Independent Examiner’s Final Recommendation
At-Large should update its Rules of Procedure to include a new procedure regarding the functioning and membership of the CoE.
Does ALAC Support Recommendation?
Reject, but accept the concept of acknowledging those who have contributed but no current appointments.
If Not, Please Provide Reasoning.
The ALAC believes that the constraints around the membership of this Council, especially in relation to the rigid set of rules around how long a person could serve, how often they could travel, and the presumption that they would be endlessly available regardless of these rules, is (according to some of the current “elders” around At-Large) rather laughable.
If ALAC Does Not Support Recommendation, Does It Suggest an Alternative Recommendation?
If so, please provide a suggested alternative Recommendation.
The ALAC does not believe there is a wide-spread problem of people staying in positions longer than is healthy. When such a problem does exist, it should be dealt with, but volunteers dealing with volunteers and with appointments being made by their peers on occasion makes this problematic. Having a rule such as that recommended would address this, but would have far worse repercussions than the problem it is trying to address.
Now that we have hard statistics (generated as part of the ALAC response to the draft Review Reports) they will be kept up to date and just having them should address part of the (minimal) problem.
The ALAC will look at ways to recognize past leaders.
The Recommendation was driven by the belief that there is insufficient turnover and "new blood" among At-Large and particularly ALAC volunteers and that people are "clinging to power". This belief appears to have largely been driven by comments received from other AC/SO members, ICANN Staff, and some At-Large participants. There is no question that such perceptions exist in the community.
The documented history does not support these allegations.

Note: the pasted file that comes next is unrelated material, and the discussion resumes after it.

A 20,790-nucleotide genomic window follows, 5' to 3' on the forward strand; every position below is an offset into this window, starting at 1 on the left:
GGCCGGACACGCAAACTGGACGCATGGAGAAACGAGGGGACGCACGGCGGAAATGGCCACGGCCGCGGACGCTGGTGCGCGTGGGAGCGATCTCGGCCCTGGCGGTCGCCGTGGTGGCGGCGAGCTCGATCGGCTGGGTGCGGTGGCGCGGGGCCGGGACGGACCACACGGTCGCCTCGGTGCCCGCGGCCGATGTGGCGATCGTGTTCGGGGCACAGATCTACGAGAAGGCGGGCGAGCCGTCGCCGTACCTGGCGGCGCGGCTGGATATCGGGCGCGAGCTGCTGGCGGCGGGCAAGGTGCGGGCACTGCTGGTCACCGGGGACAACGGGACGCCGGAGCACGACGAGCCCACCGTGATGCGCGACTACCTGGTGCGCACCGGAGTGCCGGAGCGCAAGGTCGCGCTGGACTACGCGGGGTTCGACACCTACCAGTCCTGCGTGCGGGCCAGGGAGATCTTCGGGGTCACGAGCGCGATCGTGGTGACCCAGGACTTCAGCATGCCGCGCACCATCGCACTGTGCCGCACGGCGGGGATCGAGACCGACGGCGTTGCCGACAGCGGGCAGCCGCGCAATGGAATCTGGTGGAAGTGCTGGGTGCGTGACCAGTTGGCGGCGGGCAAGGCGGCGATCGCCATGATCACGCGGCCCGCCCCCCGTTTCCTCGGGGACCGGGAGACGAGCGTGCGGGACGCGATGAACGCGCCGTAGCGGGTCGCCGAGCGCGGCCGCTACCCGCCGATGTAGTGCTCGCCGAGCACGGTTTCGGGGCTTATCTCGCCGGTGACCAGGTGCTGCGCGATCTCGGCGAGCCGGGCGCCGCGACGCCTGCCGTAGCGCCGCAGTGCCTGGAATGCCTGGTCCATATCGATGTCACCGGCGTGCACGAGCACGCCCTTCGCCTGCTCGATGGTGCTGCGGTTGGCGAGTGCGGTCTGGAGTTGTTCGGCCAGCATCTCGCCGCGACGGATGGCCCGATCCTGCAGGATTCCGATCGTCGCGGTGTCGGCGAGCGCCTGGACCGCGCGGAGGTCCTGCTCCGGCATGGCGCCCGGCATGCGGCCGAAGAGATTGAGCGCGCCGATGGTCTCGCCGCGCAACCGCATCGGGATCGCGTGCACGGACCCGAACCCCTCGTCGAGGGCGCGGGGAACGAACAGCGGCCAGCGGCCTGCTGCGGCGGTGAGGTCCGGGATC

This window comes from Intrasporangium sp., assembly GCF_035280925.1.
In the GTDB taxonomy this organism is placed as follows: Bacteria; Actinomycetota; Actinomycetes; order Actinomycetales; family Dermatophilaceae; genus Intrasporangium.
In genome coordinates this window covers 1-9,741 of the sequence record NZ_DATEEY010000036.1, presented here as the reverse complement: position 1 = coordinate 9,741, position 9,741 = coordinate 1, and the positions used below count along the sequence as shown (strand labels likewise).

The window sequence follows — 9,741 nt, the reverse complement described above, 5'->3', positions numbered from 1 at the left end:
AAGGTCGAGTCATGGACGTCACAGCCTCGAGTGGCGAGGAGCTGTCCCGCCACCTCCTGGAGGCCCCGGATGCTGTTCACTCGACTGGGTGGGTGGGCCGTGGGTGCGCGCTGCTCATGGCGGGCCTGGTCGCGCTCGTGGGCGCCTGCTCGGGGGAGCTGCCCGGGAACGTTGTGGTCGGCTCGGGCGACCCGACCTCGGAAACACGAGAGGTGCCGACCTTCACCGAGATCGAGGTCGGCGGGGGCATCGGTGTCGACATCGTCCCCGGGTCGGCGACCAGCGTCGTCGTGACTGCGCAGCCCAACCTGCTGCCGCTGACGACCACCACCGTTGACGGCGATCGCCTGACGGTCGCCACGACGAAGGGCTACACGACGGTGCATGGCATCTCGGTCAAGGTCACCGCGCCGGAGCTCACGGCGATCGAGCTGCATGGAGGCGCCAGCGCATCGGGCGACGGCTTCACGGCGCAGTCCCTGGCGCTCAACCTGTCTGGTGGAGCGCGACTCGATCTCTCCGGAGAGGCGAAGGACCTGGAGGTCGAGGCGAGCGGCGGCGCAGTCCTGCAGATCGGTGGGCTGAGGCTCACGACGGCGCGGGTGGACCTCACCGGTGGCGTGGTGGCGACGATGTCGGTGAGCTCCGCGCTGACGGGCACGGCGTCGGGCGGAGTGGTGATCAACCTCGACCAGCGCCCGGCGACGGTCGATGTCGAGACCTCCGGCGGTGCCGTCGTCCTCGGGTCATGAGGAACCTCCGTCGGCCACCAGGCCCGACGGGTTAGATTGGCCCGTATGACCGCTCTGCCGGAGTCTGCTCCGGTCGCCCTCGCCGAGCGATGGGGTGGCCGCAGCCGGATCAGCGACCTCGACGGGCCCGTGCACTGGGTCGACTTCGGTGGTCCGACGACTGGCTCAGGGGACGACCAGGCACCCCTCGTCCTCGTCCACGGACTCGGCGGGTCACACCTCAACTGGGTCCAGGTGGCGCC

In the entire history of the modern ALAC (after the Interim ALAC was appointed by the Board), there have been 65 RALO and NomCom appointed ALAC members and only five of them have served for more than two consecutive terms (and two of those only exceeded the two-term point after the last AGM).
Taking this into account, ALAC term limits would not have had much impact in the past, and it is unclear if having such limits would have fixed problems, or created them. That being said, term limits may well be reasonable, but it is less clear that two terms is optimal. One RALO currently has a shorter limit, and others may feel that in critical times, the limit should be able to be overridden. The only RALOs with term limits for ALAC Members are LACRALO (1 term, 2 years) and NARALO (2 terms, 4 years), but it is clear that very relatively few ALAC member exceed stay beyond two terms.
The ITEMS Team went further and said there should be term limits for serving in ANY capacity as an ALAC Member, Liaison or NomCom delegate, and presumably the new "raporteur" positions they were advocating. That is, after 4 years, a person must completely leave any volunteer position. This is a requirement unlike that in any other part of ICANN, where continuity is valued and people often move from one role to another, making good use of their knowledge, experience and contacts.
The Review Team received many comments alluding to a lack of volunteer turnover and there was one identified statement saying that the ALAC today was composed of the same people as it did 7-10 years ago. Actual volunteer statistics tell a quite different story. They demonstrate that over the 14 years of the ALAC history, and the 10 years since the current ALAC plus RALOs have existed, there has been very abundant turnover.
Over the life of the ALAC,
A constant stream of new people enter into these leadership positions. Many stay just for a single terms, some for a more extended period, and a few for relatively long periods. Often, a person starts in a more junior role and progresses through other roles. This is exactly what one would hope for and expect. Those who have a great interest step into advanced roles, and some people stay around to ensure continuity and experience. In some years just a few new people come on board, and in others the number is quite large – twelve new people in leadership roles in 2014. It is clear that there is a regular progression of new ALAC members. Some people serve for a while then come back into another leadership position some years later.
There is a clear peak at two years of service in all roles combined. Rather than showing that many people stay far too long, a real problem is that too many people leave after two years. The entry for 7-9 meetings should be much higher. This sharp drop-off is symptomatic of the difficulty in really being an effective and contributing member of the community.
<Charts and graphs available.>
|The ALAC believes that the constraints around the membership of this Council, especially in relation to the rigid set of rules around how long a person could serve, how often they could travel, and the presumption that they would be endlessly available regardless of these rules, is (for some of the current “elders” around At-Large) rather laughable.
Who Will Implement?
|At-Large leadership, ICANN Staff
Budget Effects impact?
Proposed Implementation Steps